First Of Four Permit-less Concealed Carry Pistol Bills Reaches Noem's Desk
UPDATE: Governor Noem is tweeting she will sign SB 47 on Thursday. "Our Founding Fathers believed so firmly in our right to bear arms that they enshrined it into the Constitution... This constitutional carry legislation will further protect the Second Amendment rights of law-abiding South Dakotans."
South Dakota lawmakers have approved the first of several potential bills that would allow people to carry a concealed pistol, without requiring a permit. That measure is now waiting for action from Governor Kristi Noem.
It’s part of a multi-year effort by some lawmakers aligned with the gun lobby. But this version of the bill does not have the support of the state’s law enforcement.
The bill is one of the first to reach Governor Noem’s desk this session. It’s almost identical to a 2017 bill which passed through the legislature, but failed when lawmakers could not override a veto from Governor Dennis Daugaard.
Republican Representative Lee Qualm is the majority leader and the prime sponsor of Senate Bill 47 in the house. He says this is a big deal for South Dakotans.
“Everybody has the right to defend themselves no matter what,” Qualm says. “I’m thoroughly convinced—as I said on the floor—that a good guy with a gun will beat a bad guy with a gun any day. It’s a deterrent. I firmly believe it’s a deterrent to crime, more than it adds to crime. It’s a deterrent because then the bad guy has no idea who is carrying and I think that’s good.”
State lawmakers passed the bill through the House and Senate in just seven legislative days.
Shannon Hoime is a chapter leader with Moms Demand Action, South Dakota. Hoime says while they support the 2nd amendment and gun rights, the permitting process to carry a concealed pistol should be an important part of the law.
“Laws are meant to deter people, and they do deter people in some instances,” Hoime says. “I just think that it’s an important step in the process of keeping our communities safer.”
Right now, county sheriff’s must approve concealed carry permit applications, which requires a background and online-records check.
Current South Dakota concealed carry permits are valid for five years and cost 10 bucks.
There are just over 107-thousand active permits in the state, as of November of last year.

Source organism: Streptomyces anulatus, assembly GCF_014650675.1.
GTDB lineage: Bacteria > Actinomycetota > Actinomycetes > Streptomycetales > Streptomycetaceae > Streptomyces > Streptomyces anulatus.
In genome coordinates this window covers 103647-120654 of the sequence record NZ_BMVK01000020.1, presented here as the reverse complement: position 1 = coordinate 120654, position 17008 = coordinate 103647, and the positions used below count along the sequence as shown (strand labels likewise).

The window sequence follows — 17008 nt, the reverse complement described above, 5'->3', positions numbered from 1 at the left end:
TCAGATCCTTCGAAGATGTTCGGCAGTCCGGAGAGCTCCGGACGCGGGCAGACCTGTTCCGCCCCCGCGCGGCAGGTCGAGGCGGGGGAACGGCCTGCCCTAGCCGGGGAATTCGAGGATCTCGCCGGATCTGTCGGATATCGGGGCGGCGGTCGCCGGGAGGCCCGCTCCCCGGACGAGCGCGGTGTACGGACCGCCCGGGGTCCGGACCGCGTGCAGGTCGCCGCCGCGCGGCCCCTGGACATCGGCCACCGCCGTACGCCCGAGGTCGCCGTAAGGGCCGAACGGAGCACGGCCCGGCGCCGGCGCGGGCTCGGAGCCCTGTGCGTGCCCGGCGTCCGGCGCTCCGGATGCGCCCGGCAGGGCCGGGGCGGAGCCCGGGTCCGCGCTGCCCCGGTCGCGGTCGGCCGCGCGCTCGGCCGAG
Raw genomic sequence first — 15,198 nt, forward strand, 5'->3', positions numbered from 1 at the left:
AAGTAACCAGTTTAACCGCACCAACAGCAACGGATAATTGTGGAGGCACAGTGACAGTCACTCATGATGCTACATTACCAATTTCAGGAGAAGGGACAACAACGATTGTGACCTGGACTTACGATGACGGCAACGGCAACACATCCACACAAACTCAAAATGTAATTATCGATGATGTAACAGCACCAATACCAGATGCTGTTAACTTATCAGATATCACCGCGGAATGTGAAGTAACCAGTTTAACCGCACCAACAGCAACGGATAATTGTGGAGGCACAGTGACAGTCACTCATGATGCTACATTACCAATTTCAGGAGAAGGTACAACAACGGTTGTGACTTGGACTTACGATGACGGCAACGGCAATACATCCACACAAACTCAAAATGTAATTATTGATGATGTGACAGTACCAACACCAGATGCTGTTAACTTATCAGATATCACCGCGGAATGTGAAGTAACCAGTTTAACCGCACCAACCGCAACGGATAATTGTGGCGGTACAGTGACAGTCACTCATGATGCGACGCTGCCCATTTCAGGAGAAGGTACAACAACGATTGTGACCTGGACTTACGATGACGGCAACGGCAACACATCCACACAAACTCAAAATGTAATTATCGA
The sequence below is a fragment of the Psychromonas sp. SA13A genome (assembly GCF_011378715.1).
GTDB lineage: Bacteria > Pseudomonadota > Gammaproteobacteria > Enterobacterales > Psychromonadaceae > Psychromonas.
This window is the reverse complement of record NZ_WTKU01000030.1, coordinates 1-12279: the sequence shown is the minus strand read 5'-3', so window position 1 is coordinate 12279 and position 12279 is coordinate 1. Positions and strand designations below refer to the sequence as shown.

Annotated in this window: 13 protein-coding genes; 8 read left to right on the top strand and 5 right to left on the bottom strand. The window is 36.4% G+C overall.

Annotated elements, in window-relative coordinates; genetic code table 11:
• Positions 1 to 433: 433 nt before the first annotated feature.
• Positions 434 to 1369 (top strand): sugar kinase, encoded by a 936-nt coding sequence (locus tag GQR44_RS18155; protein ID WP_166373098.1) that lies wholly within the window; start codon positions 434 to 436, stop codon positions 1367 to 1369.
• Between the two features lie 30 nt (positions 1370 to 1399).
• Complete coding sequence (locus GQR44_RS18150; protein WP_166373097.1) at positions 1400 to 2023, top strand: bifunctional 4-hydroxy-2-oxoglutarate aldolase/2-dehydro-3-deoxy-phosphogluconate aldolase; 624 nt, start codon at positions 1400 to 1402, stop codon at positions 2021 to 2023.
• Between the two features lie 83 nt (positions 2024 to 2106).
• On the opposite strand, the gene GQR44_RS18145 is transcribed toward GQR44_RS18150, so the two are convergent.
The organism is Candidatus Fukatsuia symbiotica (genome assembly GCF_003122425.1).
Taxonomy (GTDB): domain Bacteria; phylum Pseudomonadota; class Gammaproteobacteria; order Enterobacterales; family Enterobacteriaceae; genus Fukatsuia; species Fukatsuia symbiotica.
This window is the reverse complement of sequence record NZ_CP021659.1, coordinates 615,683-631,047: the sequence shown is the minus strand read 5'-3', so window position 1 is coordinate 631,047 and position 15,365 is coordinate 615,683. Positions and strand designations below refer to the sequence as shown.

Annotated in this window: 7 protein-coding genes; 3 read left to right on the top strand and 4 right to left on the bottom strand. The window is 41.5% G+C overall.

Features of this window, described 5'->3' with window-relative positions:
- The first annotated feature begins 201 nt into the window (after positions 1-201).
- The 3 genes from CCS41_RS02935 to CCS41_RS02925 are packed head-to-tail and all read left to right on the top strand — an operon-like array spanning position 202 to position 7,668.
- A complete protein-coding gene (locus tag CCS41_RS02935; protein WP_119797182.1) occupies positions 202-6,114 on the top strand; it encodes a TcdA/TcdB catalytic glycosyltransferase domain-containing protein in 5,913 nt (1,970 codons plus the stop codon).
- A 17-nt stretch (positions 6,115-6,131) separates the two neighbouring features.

The prime-sponsor of the bill in the senate is state senator Brock Greenfield. He’s confident Governor Noem will approve the legislation.
“I think we’re all optimistic that if we get something to her desk—I think we meet with a better than 50/50 chance of it getting signed,” Greenfield says.
However, Governor Noem hasn’t committed to signing this version of concealed carry legislation, yet. She says her support will depend on the language of the bill. Noem says she supports the principle of constitutional carry.
“I’ve talked extensively about that,” Noem says. “We will look at specific language in each of these bills and see where the support is. I’ve also talked extensively about the fact that it’s important to me that we consult with law enforcement officers and that we have them at the table for this discussion, because their role is incredibly important with making sure that we are protecting people while protecting people’s rights.”
State law enforcement leaders do not support the bill before the governor. The South Dakota Sheriff’s Association, Police Chiefs Association and States Attorneys Association all oppose it.
Minnehaha County denies roughly 3 percent of concealed carry permit applicants each year. Sheriff Mike Milstead says that’s about 125 denials annually. With no residency requirement, Milstead says this bill would allow anyone from anywhere in the country to carry a concealed pistol in the state.
“It basically opens up, for anyone in the US who would travel to South Dakota, to be able to carry concealed in our state, even if they don’t have that ability in their own state,” Milstead says.
Milstead says he and other law enforcement officials worry about allowing motorcycle gang members to carry a concealed pistol when they come to the Sturgis Motorcyle Rally.
He says the sheriff’s association also must focus on other potential public safety threats.
“We also have the very real potential of pipeline protest coming up in the near future—in the next year or two,” Milstead says. “Imagine’ what happened in North Dakota, if out-of-staters were to come in carrying a concealed weapon in a situation like they had in North Dakota with their pipeline protest, which we hope don’t happen, but—again—we have to realize what could happen.”
Milstead favors another version of concealed carry legislation. A House Bill would allowpermit-less concealed carry, but would require that person be a South Dakota resident.
State law requires each bill receive at least a hearing in committee. House Republican leaders say they’ll at least have discussions about residency requirements… for now.